- A major Asia-Pacific summit’s failure was down to “deliberate protectionism” and “excusing” by “individual economies,” China’s foreign ministry spokesperson said in a statement on Monday, using loaded language aimed directly at the United States.
- For the first time since its inception back in 1993, a leaders’ communiqué has not been issued after the annual Asia Pacific Economic Cooperation (APEC) meeting and it’s really all because of the US and China.
- China-US ties are on a downswing following the failed summit in Papua New Guinea, and ahead of a critical G20 meet at the end of the month.
- A day after US Vice President Mike Pence accused China of seeking to “drown our partners in a sea of debt,” the world’s two great powers simply refused to reach out over the wording of bits of the proposed APEC communiqué.
- But the truth is things between the US and China were heading south long before the summit started and don’t bode well for a Trump-led trade war rapprochement anytime soon.
At the start of November, with US President Donald Trump and Chinese President Xi Jinping injecting a little optimism into a bilateral relationship that’s been at its lowest ebb in decades, unfortunately it now seems resolving US-China trade differences ahead of a possible face-to-face at the G20 meeting in Argentina looks pretty distant.
The weekend’s Asia-Pacific Economic Cooperation (APEC) summit in Port Moresby was one of open hostility, bilateral acrimony, and big-brother posturing over which giant would make the stronger regional partner.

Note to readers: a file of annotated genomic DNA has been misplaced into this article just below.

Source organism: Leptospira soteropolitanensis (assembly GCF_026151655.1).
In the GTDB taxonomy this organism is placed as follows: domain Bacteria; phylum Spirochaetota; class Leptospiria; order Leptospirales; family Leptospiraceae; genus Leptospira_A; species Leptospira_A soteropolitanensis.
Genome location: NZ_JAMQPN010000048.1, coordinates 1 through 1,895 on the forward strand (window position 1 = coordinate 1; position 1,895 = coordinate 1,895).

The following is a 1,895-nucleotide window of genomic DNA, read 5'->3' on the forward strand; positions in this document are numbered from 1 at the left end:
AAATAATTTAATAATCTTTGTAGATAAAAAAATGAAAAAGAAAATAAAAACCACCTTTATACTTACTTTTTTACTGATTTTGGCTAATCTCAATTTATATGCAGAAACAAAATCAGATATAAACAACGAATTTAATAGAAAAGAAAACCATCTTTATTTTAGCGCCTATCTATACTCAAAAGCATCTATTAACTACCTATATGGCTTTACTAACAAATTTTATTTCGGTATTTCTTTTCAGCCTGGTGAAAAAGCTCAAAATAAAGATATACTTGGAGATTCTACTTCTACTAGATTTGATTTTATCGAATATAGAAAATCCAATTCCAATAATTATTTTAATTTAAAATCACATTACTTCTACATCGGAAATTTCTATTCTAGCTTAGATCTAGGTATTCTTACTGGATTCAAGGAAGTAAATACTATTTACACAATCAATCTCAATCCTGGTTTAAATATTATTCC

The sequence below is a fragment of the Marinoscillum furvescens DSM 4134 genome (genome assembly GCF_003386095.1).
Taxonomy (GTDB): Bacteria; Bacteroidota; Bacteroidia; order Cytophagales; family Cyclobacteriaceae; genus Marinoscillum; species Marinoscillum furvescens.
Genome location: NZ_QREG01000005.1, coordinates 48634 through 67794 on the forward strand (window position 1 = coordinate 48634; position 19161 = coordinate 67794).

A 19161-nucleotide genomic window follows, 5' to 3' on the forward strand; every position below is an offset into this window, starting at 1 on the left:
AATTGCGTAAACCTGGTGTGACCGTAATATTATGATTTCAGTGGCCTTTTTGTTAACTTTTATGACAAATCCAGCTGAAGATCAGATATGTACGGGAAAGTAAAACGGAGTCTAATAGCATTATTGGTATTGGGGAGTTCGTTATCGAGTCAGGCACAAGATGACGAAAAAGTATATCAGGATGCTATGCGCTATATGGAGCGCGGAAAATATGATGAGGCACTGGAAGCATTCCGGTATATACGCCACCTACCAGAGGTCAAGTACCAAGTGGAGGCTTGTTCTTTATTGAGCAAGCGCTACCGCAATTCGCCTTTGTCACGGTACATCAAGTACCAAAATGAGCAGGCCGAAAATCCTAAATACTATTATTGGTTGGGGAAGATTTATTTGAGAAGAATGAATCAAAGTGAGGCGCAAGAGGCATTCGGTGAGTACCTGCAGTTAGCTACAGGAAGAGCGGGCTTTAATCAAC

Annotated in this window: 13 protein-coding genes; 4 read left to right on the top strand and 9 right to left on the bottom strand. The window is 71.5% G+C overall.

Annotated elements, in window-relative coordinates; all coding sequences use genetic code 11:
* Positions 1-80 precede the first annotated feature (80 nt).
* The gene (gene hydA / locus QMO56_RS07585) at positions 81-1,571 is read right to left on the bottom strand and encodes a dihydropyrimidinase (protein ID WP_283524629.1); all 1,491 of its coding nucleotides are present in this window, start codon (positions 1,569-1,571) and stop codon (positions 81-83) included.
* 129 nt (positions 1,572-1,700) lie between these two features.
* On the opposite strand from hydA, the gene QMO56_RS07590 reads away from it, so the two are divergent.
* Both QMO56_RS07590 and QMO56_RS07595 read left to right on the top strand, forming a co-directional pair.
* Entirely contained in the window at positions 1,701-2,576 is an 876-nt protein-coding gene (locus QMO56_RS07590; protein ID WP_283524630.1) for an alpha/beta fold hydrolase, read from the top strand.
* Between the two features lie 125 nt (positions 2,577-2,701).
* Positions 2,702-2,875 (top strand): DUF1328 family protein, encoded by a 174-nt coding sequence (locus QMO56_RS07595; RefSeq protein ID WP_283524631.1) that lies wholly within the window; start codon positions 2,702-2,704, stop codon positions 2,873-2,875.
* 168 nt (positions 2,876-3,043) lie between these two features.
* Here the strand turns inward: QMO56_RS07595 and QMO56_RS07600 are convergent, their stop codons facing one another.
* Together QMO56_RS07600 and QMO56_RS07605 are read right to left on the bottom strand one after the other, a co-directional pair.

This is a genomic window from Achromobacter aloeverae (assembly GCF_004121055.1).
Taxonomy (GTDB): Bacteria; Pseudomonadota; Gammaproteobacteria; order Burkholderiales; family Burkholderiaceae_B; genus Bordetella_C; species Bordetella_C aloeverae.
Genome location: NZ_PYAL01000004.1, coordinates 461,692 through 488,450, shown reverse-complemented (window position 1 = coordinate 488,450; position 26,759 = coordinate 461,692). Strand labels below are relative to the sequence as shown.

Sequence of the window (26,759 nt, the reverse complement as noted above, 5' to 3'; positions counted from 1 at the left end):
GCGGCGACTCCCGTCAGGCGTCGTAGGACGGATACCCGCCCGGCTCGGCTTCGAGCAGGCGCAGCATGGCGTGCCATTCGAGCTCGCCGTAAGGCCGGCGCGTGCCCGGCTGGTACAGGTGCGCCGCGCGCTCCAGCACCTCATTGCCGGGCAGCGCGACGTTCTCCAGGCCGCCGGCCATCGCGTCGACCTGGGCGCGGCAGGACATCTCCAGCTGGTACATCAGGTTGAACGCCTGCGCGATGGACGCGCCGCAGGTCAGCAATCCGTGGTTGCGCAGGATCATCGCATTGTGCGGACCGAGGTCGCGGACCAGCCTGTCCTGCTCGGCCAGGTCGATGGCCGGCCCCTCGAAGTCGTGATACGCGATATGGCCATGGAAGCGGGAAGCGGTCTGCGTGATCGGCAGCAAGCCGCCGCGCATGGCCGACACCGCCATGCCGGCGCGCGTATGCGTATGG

The ill will spilled over into what was now a historic APEC summit for all the wrong reasons.
The annual meeting, this year held in the New Guinean capital of Port Moresby, ended in disarray and a little chaos when a belligerent contest between the two dominant powers ensured that, for the first time, there was no consensus communiqué for the 21 national leaders to walk away with.
That failure was “by no means accidental,” the Chinese government foreign ministry spokesman Wang Yi said in his weekly comments posted on the foreign ministry’s website.
“It is mainly that individual economies insisted on imposing their own texts on other parties, excusing protectionism and unilateralism, and not accepting reasonable revisions from the Chinese and other parties,” Wang said, in a reference to the US and the disintegration that was APEC’s final hours.
Not only could leaders not meet at a consensus position for the first time in a quarter of a century, but Peter O’Neill, the prime minister of Papua New Guinea, was bundled out of the summit in a media scrum and Chinese officials were accused of pressuring the country’s foreign minister and breaking into his office.
It is the first time since 1993 that a leaders’ communiqué has not been issued after the annual APEC meeting.
Giants in the room
O’Neill referenced “the two big giants in the room” when asked why the closing communiqué was not drawn up, amid chaotic scenes.
The unusually tense gathering of Pacific nation leaders in Port Moresby fell into disarray after speeches from Chinese President Xi Jinping and US Vice President Mike Pence, fell into tit-for-tat rhetoric and criticism of their chosen paths to regional leadership.
The simmering tension between the power rivals boiled over after Papua New Guinea were presented with a set of significant pledges from the major competing blocs.
A day after Pence accused China of seeking to “drown our partners in a sea of debt,” the two regional giants imported their trade war into APEC, refusing to cede even a few disputed paragraphs in the proposed APEC communiqué, according to a report in The Australian published on Monday.
It is understood China refused to agree to US calls for changes to world trading rules targeting predatory economic conduct and demanding state-owned enterprises be forced to compete on “a level playing field” with private businesses.
No surprises where these changes were aimed.